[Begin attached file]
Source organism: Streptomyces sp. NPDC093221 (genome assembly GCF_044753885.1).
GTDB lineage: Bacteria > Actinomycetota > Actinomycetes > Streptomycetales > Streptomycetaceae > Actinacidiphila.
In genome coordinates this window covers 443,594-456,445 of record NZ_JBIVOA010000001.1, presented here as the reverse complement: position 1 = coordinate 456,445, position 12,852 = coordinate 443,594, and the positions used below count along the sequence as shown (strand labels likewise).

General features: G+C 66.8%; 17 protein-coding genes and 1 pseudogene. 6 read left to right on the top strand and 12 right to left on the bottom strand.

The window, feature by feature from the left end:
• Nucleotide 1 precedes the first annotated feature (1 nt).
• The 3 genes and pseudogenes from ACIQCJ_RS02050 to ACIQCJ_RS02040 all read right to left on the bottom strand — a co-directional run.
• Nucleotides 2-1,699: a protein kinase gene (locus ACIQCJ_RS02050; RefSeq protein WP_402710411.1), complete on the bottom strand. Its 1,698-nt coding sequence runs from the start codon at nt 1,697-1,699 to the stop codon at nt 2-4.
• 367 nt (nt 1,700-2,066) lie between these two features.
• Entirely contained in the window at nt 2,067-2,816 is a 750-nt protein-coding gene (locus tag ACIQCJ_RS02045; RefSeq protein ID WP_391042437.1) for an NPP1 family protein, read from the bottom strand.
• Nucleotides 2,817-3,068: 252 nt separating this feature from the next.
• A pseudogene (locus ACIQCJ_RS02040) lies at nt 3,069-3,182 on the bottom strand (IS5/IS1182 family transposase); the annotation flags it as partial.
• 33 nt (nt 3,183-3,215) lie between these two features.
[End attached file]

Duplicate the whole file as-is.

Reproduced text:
Source organism: Streptomyces sp. NPDC093221 (genome assembly GCF_044753885.1).
GTDB lineage: Bacteria > Actinomycetota > Actinomycetes > Streptomycetales > Streptomycetaceae > Actinacidiphila.
In genome coordinates this window covers 443,594-456,445 of record NZ_JBIVOA010000001.1, presented here as the reverse complement: position 1 = coordinate 456,445, position 12,852 = coordinate 443,594, and the positions used below count along the sequence as shown (strand labels likewise).

General features: G+C 66.8%; 17 protein-coding genes and 1 pseudogene. 6 read left to right on the top strand and 12 right to left on the bottom strand.

The window, feature by feature from the left end:
• Nucleotide 1 precedes the first annotated feature (1 nt).
• The 3 genes and pseudogenes from ACIQCJ_RS02050 to ACIQCJ_RS02040 all read right to left on the bottom strand — a co-directional run.
• Nucleotides 2-1,699: a protein kinase gene (locus ACIQCJ_RS02050; RefSeq protein WP_402710411.1), complete on the bottom strand. Its 1,698-nt coding sequence runs from the start codon at nt 1,697-1,699 to the stop codon at nt 2-4.
• 367 nt (nt 1,700-2,066) lie between these two features.
• Entirely contained in the window at nt 2,067-2,816 is a 750-nt protein-coding gene (locus tag ACIQCJ_RS02045; RefSeq protein ID WP_391042437.1) for an NPP1 family protein, read from the bottom strand.
• Nucleotides 2,817-3,068: 252 nt separating this feature from the next.
• A pseudogene (locus ACIQCJ_RS02040) lies at nt 3,069-3,182 on the bottom strand (IS5/IS1182 family transposase); the annotation flags it as partial.
• 33 nt (nt 3,183-3,215) lie between these two features.